Ford did offer up an interesting idea within the new 1967 Thunderbird line-up. The new 4-door body style, in a category otherwise filled with only 2-doors, would seem to have been a counterintuitive move. But, with center-opening doors and a blocked-out Landau roof, the 4-door ‘Bird did convey specialty style, and it did outsell the convertible body style it replaced in the roster (24,967 ’67 sedans versus 5,049 ’66 convertibles). Nonetheless, Ford’s iteration of the 4-door personal luxury car concept proved to be short-lived, ending in the early 1970s. Recently, however, the idea re-emerged, thanks to the German makes, with their 4-door “Coupes” (mis-named I know) like the Mercedes-Benz CLS, BMW 4- and 6-Series Gran Coupes, and the VW CC.
Jumbo fastbacks were not what the Specialty Car market wanted in 1967. While the style worked on smaller bodies, when stretched to large mid-sized dimensions, looks got rather peculiar from some angles. Granted, the bigger ’67 Marlin looked better than the ’65-’66 versions, but still…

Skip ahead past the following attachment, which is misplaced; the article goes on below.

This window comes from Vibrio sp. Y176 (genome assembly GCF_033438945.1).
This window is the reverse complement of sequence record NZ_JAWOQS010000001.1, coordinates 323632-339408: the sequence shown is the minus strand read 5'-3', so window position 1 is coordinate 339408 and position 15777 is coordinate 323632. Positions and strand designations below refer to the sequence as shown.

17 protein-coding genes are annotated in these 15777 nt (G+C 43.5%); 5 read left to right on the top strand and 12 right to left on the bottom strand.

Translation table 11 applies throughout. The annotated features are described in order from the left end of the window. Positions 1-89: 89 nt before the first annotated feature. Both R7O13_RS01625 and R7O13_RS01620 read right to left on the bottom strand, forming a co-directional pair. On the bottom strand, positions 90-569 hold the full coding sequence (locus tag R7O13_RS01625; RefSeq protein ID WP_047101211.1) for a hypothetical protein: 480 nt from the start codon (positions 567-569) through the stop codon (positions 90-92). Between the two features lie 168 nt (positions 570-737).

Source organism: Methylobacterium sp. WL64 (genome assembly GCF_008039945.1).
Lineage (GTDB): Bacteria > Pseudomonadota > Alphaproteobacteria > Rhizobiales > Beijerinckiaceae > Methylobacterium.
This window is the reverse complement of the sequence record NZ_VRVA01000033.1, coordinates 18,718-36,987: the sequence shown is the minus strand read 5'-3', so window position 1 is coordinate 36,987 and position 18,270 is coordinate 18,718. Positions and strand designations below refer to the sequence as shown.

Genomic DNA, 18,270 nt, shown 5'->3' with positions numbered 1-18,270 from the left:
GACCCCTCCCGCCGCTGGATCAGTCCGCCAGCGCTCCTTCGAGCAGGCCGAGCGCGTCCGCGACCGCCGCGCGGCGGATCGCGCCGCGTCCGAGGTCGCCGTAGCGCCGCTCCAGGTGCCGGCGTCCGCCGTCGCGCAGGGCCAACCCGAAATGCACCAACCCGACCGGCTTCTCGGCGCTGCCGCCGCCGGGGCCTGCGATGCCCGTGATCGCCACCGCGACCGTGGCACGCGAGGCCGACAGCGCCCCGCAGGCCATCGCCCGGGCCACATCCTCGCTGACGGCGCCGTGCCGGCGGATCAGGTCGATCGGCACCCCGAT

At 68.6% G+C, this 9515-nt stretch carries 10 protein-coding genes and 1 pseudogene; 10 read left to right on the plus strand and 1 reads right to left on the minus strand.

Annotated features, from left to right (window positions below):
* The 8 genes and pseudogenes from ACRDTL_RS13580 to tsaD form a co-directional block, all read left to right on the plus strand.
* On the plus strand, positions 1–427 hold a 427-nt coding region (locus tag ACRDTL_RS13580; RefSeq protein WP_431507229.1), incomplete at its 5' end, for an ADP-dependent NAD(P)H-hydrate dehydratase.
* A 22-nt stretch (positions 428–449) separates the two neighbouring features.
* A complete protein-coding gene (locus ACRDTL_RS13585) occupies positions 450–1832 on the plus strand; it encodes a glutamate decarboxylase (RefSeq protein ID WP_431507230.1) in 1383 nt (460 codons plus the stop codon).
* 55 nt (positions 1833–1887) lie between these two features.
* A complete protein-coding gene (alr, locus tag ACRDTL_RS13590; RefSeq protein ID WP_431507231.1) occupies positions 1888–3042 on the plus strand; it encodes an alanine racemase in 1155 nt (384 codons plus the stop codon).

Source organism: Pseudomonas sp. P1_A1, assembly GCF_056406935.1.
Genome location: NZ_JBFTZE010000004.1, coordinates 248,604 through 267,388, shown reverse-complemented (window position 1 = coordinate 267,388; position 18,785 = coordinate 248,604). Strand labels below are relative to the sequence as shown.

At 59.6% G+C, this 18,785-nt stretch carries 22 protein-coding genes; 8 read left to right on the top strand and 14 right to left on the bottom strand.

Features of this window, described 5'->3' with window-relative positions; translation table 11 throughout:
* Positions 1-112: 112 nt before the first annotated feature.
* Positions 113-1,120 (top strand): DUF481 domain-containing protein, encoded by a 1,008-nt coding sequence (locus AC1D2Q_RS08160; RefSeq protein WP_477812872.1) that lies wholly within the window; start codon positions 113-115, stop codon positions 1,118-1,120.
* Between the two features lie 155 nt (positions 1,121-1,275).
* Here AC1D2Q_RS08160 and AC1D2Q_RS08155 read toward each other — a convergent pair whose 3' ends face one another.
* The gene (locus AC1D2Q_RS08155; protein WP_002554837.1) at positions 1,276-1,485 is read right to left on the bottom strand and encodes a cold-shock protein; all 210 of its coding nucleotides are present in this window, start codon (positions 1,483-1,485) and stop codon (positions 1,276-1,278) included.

Pony Cars! That nickname obviously came from one place–the phenomenally successful Mustang, and Ford worked to ensure that their filly would stay on top for 1967, even as many new competitors would arrive seeking a piece of the action. The cars were restyled inside and out and gained significantly more performance with optional engines.
I have to admit this is my personal favorite of all the Mustang design generations. It is a great blending of the original Pony Car style and attributes with a bit more edge and attitude. Plus, unlike the too-big fastbacks from Dodge and AMC, the ’67 version of the Mustang fastback looks just about perfectly proportioned to me.